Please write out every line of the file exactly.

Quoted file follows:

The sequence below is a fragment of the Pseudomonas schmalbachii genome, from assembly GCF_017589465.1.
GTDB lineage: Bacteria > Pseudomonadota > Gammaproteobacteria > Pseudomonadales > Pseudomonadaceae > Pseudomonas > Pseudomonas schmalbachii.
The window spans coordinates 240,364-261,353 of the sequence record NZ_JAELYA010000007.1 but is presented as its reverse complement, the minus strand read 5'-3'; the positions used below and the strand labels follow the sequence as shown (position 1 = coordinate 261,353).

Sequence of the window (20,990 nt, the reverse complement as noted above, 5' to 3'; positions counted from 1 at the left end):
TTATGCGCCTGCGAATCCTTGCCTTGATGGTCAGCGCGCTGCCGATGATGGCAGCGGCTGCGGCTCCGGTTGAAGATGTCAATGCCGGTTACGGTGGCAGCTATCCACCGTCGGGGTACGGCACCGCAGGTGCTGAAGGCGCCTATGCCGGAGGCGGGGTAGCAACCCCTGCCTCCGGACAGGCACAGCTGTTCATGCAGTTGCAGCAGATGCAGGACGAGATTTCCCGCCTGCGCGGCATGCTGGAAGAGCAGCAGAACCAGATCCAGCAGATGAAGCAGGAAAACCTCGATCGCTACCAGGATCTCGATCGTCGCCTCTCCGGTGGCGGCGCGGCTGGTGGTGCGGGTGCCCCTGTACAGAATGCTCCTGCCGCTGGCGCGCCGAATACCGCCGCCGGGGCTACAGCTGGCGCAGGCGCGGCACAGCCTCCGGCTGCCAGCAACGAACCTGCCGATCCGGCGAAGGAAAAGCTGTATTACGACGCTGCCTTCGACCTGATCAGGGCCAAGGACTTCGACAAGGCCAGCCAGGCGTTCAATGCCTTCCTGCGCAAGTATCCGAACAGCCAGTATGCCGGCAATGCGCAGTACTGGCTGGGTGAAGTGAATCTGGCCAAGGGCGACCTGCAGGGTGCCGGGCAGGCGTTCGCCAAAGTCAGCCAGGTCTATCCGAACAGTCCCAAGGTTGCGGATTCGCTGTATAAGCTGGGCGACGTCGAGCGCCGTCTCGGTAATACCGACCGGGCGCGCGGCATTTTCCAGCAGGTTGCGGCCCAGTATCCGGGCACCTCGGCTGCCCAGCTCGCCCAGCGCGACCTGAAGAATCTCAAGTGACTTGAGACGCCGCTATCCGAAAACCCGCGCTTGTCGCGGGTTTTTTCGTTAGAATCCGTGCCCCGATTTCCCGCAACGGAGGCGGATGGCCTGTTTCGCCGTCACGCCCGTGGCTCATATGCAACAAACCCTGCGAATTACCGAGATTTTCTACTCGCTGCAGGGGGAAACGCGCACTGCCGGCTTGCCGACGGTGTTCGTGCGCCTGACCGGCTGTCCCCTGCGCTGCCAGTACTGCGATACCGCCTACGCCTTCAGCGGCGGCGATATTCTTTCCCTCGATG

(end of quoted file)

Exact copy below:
The sequence below is a fragment of the Pseudomonas schmalbachii genome, from assembly GCF_017589465.1.
GTDB lineage: Bacteria > Pseudomonadota > Gammaproteobacteria > Pseudomonadales > Pseudomonadaceae > Pseudomonas > Pseudomonas schmalbachii.
The window spans coordinates 240,364-261,353 of the sequence record NZ_JAELYA010000007.1 but is presented as its reverse complement, the minus strand read 5'-3'; the positions used below and the strand labels follow the sequence as shown (position 1 = coordinate 261,353).

Sequence of the window (20,990 nt, the reverse complement as noted above, 5' to 3'; positions counted from 1 at the left end):
TTATGCGCCTGCGAATCCTTGCCTTGATGGTCAGCGCGCTGCCGATGATGGCAGCGGCTGCGGCTCCGGTTGAAGATGTCAATGCCGGTTACGGTGGCAGCTATCCACCGTCGGGGTACGGCACCGCAGGTGCTGAAGGCGCCTATGCCGGAGGCGGGGTAGCAACCCCTGCCTCCGGACAGGCACAGCTGTTCATGCAGTTGCAGCAGATGCAGGACGAGATTTCCCGCCTGCGCGGCATGCTGGAAGAGCAGCAGAACCAGATCCAGCAGATGAAGCAGGAAAACCTCGATCGCTACCAGGATCTCGATCGTCGCCTCTCCGGTGGCGGCGCGGCTGGTGGTGCGGGTGCCCCTGTACAGAATGCTCCTGCCGCTGGCGCGCCGAATACCGCCGCCGGGGCTACAGCTGGCGCAGGCGCGGCACAGCCTCCGGCTGCCAGCAACGAACCTGCCGATCCGGCGAAGGAAAAGCTGTATTACGACGCTGCCTTCGACCTGATCAGGGCCAAGGACTTCGACAAGGCCAGCCAGGCGTTCAATGCCTTCCTGCGCAAGTATCCGAACAGCCAGTATGCCGGCAATGCGCAGTACTGGCTGGGTGAAGTGAATCTGGCCAAGGGCGACCTGCAGGGTGCCGGGCAGGCGTTCGCCAAAGTCAGCCAGGTCTATCCGAACAGTCCCAAGGTTGCGGATTCGCTGTATAAGCTGGGCGACGTCGAGCGCCGTCTCGGTAATACCGACCGGGCGCGCGGCATTTTCCAGCAGGTTGCGGCCCAGTATCCGGGCACCTCGGCTGCCCAGCTCGCCCAGCGCGACCTGAAGAATCTCAAGTGACTTGAGACGCCGCTATCCGAAAACCCGCGCTTGTCGCGGGTTTTTTCGTTAGAATCCGTGCCCCGATTTCCCGCAACGGAGGCGGATGGCCTGTTTCGCCGTCACGCCCGTGGCTCATATGCAACAAACCCTGCGAATTACCGAGATTTTCTACTCGCTGCAGGGGGAAACGCGCACTGCCGGCTTGCCGACGGTGTTCGTGCGCCTGACCGGCTGTCCCCTGCGCTGCCAGTACTGCGATACCGCCTACGCCTTCAGCGGCGGCGATATTCTTTCCCTCGATG